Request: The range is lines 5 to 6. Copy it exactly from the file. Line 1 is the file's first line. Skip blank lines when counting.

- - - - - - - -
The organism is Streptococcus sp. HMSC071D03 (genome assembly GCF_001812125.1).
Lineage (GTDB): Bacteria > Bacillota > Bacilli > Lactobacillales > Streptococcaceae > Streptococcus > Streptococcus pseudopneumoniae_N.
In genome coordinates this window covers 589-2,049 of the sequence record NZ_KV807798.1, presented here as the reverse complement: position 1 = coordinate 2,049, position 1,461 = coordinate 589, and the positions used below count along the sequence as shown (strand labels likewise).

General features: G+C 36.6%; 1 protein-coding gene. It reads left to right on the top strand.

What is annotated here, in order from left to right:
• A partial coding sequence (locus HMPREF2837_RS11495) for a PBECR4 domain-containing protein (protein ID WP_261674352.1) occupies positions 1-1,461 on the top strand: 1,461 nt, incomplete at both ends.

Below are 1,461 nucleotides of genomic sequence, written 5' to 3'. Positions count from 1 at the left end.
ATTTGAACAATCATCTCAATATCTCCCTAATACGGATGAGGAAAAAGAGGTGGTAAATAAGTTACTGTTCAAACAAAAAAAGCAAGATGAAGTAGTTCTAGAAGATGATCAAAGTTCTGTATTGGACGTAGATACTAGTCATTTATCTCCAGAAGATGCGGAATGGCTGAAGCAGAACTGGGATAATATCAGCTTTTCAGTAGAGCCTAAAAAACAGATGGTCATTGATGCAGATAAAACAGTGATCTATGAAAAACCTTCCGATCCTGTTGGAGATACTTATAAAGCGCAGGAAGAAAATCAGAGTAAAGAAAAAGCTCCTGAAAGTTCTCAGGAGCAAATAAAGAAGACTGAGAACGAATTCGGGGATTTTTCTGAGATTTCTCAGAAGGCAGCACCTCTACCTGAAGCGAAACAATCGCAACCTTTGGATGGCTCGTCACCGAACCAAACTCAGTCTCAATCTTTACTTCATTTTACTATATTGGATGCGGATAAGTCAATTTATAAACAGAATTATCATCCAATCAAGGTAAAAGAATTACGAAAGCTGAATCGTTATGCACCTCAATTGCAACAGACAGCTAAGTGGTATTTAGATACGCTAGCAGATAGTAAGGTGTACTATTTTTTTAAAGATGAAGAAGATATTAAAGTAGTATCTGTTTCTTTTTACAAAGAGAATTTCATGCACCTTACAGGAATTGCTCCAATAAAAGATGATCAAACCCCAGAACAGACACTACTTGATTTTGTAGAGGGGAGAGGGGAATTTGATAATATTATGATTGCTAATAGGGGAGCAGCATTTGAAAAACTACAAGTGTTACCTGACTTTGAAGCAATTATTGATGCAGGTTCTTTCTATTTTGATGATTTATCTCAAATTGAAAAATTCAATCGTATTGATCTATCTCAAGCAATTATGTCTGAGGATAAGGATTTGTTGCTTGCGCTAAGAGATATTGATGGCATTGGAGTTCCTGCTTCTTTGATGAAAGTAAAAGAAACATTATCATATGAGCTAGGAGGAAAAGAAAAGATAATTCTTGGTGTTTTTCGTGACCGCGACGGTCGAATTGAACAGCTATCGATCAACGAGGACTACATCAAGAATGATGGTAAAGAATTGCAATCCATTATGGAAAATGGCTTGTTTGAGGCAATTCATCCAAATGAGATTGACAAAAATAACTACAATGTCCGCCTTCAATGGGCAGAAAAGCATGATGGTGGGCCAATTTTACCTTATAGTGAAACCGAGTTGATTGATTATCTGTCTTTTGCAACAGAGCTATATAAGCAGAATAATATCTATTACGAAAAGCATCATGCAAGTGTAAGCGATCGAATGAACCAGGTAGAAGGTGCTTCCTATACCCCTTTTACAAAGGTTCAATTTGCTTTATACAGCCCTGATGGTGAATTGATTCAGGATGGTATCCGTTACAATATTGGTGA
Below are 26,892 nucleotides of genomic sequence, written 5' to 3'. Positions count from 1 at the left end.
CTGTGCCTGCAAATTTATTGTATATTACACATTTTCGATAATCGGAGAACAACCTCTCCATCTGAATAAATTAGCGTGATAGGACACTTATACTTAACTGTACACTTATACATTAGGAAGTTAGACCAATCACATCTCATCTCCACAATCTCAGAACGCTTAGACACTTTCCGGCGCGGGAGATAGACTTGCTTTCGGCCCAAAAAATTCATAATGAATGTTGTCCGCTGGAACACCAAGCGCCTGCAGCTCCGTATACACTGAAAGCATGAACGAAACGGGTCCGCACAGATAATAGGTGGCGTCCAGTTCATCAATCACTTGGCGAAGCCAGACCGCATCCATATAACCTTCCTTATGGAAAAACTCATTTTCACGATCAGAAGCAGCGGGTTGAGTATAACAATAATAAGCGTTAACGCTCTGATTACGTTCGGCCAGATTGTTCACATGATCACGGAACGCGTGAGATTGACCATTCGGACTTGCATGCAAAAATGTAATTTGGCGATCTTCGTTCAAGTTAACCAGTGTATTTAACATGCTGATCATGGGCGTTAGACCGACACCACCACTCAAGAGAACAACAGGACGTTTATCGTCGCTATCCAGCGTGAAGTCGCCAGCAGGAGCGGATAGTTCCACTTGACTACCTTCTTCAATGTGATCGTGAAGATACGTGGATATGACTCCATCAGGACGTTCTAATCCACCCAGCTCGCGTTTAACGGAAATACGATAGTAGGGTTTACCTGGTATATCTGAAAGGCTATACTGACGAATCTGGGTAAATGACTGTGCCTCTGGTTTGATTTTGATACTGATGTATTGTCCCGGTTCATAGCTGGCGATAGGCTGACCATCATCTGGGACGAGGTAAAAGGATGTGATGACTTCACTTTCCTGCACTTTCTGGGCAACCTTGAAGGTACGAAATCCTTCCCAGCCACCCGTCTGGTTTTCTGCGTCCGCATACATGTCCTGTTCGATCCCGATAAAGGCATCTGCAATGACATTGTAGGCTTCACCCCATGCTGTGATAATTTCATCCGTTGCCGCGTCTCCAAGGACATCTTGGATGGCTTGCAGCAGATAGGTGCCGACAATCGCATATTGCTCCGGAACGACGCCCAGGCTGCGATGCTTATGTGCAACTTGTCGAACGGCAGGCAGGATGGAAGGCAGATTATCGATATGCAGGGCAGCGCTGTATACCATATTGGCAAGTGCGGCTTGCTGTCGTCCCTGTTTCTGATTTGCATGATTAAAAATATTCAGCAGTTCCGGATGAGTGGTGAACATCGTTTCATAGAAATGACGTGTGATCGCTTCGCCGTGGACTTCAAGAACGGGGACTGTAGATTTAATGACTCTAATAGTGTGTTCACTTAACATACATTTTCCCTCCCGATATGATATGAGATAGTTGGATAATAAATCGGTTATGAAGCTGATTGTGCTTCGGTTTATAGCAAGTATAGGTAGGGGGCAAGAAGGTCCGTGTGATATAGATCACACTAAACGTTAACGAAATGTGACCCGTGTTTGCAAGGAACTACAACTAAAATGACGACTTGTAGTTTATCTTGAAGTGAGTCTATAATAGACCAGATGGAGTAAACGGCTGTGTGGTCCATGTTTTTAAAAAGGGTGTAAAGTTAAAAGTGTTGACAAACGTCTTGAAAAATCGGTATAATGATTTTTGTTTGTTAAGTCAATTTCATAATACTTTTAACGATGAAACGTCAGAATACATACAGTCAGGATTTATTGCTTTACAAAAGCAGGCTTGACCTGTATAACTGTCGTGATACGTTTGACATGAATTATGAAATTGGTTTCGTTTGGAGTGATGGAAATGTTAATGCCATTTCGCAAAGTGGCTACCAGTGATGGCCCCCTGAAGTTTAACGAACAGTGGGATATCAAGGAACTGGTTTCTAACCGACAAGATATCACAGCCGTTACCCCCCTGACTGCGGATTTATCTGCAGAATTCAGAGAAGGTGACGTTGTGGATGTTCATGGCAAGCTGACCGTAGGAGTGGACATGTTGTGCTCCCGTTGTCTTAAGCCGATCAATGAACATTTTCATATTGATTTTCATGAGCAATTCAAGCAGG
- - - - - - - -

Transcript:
What is annotated here, in order from left to right:
• A partial coding sequence (locus HMPREF2837_RS11495) for a PBECR4 domain-containing protein (protein ID WP_261674352.1) occupies positions 1-1,461 on the top strand: 1,461 nt, incomplete at both ends.